Concrete examples will be cited herein. If it is determined that the estimation accuracy decline state is present because the elapsed time following the latest IG-OFF is shorter than a set time, the initial temperature value T1 may be set at, for example, 500° C. as an assumed maximum value and the initial temperature value T2 may be set at the outside air temperature. If it is determined that the estimation accuracy decline state is present because the vehicle has run with the parking brake being on, the initial temperature value T1 is set at 300° C. as an assumed maximum value and, as for the initial temperature value T2, the immediately preceding estimated temperature may be used to continue the temperature estimation. At the time of submergence, the initial temperature value T1 may be set at the outside air temperature, and, as for the initial temperature value T2, the immediately preceding estimated temperature is used to continue the temperature estimation.

If an abnormality occurs in the outside air temperature sensor 62, the temperature estimation may continue to be performed by using the outside air temperature detected at the time of occurrence of the abnormality. Then, when the outside air temperature sensor 62 becomes normal, the computation of the second estimated temperature may be started. When the difference between the two estimated temperatures becomes smaller than the recovery criterion value ΔT, the ECU 200 may determine that the accuracy has been recovered. If an abnormality occurs in the wheel cylinder pressure sensor 44, the wheel speed sensor 60, or the like, the initial temperature value T1 is set at 500° C. as an assumed maximum value, and, as for the initial temperature value T2, the immediately preceding estimated temperature may be used to continue the temperature estimation.

As described above, according to the embodiment, the ECU 200 restricts the utilization of the estimated temperature in the computation of a target pressure if there is predicted to be a decline of the estimation accuracy of the brake pad temperature. This makes it possible to restrain the influence of decline of the estimation accuracy on the braking force control, and to further stabilize the effectiveness of the brake. Besides, while restricting the utilization of the estimated temperature, the ECU 200 determines whether or not the accuracy of the temperature estimation has been recovered. If it is determined that the accuracy has been recovered, the ECU 200 discontinues the restriction of utilization of the estimated temperature. Therefore, the utilization of the estimated temperature can be started again upon recovery of the estimation accuracy, so that the fluctuations in the effect of the brake caused by temperature changes of the brake pad can be restrained. Thus, according to the embodiment, it is possible to stabilize the effectiveness of the brake by properly correcting the braking force in accordance with whether or not the estimation accuracy of the brake pad temperature is secured.

In addition, although in the embodiment, an estimated value is used as a brake pad temperature for correction, an actually measured value of the brake pad temperature may be used. Specifically, the brake control apparatus may comprise: a braking force applying mechanism that brakes a wheel by pressing a friction member; a control portion that computes a target value set for controlling the pressurizing force of the friction member by utilizing the temperature of a friction member so as to restrain fluctuations of the effect of the brake caused by temperature changes of the friction member, wherein the control portion may restrict the utilization of the measured temperature in the computation of the target value in a predetermined case where there is predicted to be a decline of the measurement accuracy of the member temperature. With this construction, the utilization of the measured temperature is also restricted, so that the influence of the measured temperature on results of computation of target values can be lessened. Therefore, it becomes possible to restrain the influence on the braking force control exerted by decline of the measured temperature, and to further stabilize the effectiveness of the brake.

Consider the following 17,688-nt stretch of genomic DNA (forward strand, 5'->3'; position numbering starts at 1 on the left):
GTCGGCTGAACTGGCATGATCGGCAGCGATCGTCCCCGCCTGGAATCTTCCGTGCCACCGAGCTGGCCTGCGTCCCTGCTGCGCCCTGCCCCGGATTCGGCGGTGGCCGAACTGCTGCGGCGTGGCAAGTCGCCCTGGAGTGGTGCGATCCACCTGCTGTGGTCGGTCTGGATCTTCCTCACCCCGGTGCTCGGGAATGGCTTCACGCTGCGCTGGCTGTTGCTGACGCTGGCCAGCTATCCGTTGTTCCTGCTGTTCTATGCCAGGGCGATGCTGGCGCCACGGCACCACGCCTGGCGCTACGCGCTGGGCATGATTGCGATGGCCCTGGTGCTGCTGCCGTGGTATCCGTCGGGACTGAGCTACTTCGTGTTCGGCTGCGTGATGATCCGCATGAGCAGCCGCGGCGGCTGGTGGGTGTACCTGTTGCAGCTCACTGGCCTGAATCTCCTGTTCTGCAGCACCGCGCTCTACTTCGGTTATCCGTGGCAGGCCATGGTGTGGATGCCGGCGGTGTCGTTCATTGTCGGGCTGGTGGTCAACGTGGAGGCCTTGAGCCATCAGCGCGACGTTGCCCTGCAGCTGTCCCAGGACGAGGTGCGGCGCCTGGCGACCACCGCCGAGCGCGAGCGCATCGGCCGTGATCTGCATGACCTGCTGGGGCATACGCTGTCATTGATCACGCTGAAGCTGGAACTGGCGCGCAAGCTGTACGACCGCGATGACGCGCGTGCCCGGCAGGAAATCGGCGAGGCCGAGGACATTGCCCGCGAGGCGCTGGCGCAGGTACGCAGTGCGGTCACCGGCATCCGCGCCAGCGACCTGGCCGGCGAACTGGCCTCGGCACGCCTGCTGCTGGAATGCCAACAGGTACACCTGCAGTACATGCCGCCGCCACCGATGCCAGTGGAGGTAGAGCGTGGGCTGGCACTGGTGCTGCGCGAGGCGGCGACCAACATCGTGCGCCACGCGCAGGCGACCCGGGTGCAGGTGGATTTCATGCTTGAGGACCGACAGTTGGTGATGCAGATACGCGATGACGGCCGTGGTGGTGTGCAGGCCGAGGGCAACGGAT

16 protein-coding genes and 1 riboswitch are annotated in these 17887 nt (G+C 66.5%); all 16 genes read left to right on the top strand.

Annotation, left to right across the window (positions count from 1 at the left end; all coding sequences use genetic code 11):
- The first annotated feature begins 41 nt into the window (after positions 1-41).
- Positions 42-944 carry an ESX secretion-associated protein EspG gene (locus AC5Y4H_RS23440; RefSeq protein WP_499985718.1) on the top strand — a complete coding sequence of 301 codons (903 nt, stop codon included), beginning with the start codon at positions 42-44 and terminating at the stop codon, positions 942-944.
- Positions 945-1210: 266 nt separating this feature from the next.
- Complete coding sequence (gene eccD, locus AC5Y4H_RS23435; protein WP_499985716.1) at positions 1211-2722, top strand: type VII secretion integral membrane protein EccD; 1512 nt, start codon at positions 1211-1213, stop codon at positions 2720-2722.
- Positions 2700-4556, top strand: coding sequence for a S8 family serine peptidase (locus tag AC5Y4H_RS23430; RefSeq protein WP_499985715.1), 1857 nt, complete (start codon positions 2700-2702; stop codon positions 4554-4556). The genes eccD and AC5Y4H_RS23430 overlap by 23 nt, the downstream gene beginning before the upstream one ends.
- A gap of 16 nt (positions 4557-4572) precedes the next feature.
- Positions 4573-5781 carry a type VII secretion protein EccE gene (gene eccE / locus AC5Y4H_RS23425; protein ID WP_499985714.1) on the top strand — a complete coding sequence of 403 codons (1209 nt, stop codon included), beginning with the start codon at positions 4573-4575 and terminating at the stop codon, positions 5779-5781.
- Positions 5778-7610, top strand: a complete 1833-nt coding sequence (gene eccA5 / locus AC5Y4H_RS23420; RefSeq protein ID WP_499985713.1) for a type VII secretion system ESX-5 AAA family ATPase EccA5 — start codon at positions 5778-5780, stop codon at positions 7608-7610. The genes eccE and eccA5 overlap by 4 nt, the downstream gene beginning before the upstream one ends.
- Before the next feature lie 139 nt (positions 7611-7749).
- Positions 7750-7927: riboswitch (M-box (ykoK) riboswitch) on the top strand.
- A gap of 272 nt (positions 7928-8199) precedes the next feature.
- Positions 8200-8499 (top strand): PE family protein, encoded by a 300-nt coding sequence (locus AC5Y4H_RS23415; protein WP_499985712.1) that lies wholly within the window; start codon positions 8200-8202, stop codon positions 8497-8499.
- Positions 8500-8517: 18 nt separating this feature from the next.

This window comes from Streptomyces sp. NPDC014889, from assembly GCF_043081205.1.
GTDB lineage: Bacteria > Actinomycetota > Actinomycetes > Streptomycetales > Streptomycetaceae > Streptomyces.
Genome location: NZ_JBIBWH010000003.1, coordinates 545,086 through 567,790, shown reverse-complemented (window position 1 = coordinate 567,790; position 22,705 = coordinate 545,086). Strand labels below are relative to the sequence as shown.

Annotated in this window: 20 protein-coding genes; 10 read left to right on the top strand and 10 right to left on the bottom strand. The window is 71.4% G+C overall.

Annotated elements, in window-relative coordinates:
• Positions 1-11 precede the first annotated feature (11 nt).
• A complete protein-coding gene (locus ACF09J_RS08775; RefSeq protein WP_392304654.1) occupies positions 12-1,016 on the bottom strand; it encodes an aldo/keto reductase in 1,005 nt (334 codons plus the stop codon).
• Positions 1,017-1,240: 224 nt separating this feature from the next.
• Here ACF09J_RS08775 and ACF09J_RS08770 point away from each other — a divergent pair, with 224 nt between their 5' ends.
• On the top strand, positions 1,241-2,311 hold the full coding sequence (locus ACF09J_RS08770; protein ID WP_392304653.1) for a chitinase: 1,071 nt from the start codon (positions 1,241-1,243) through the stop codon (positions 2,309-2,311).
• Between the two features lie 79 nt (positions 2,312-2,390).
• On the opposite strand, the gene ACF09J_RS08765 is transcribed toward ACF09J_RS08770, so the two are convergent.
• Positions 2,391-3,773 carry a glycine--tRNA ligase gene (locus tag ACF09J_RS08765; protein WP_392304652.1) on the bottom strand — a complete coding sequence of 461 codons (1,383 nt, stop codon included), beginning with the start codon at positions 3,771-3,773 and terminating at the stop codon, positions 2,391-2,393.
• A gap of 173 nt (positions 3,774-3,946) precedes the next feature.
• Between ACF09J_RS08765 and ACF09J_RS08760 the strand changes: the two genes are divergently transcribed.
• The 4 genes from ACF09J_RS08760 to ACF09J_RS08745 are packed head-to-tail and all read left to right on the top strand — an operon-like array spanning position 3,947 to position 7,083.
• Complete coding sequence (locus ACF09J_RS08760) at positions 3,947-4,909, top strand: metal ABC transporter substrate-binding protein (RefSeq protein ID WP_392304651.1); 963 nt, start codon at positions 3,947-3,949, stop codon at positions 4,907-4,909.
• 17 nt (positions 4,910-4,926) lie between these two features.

At this time, the control portion may compute a corrected target value by correcting the uncorrected target value computed without utilizing a measured temperature, in accordance with the measured temperature, and may control the pressurizing force of the friction member by using the corrected target value, and may control the pressurizing force of the friction member by using the uncorrected target value instead of the corrected target value in a predetermined case where there is predicted to be a decline of the measurement accuracy of the friction member temperature.

Referenced by
Citing PatentFiling datePublication dateApplicantTitle
US7957875 *Jan 17, 2008Jun 7, 2011GM Global Technology Operations LLCMethod and apparatus for predicting braking system friction
US8606478Dec 12, 2007Dec 10, 2013Volvo Lastvagnar AbSystem and method for controlling a foundation brake
US20110272230 *Nov 9, 2009Nov 10, 2011Toyota Jidosha Kabushiki KaishaBraking apparatus for vehicle
WO2009074265A1Dec 5, 2008Jun 18, 2009Knorr Bremse SystemeMethod for a regulating device for controlling the driving and braking force of a vehicle, and a vehicle having said regulating device
WO2009075614A1 *Dec 12, 2007Jun 18, 2009Peter LingmanSystem and method for controlling a foundation brake
Classifications
U.S. Classification303/191
International ClassificationB60T8/32
Cooperative ClassificationB60T8/172, B60T13/142, B60T17/221, B60T8/4081
European ClassificationB60T8/40J4, B60T17/22B, B60T13/14B, B60T8/172
Legal Events
DateCodeEventDescription
Jan 24, 2007ASAssignment
Owner name: TOYOTA JIDOSHA KABUSHIKI KAISHA, JAPAN
Free format text: ASSIGNMENT OF ASSIGNORS INTEREST;ASSIGNOR:MIYAZAKI, TETSUYA;REEL/FRAME:018799/0044
Effective date: 20070110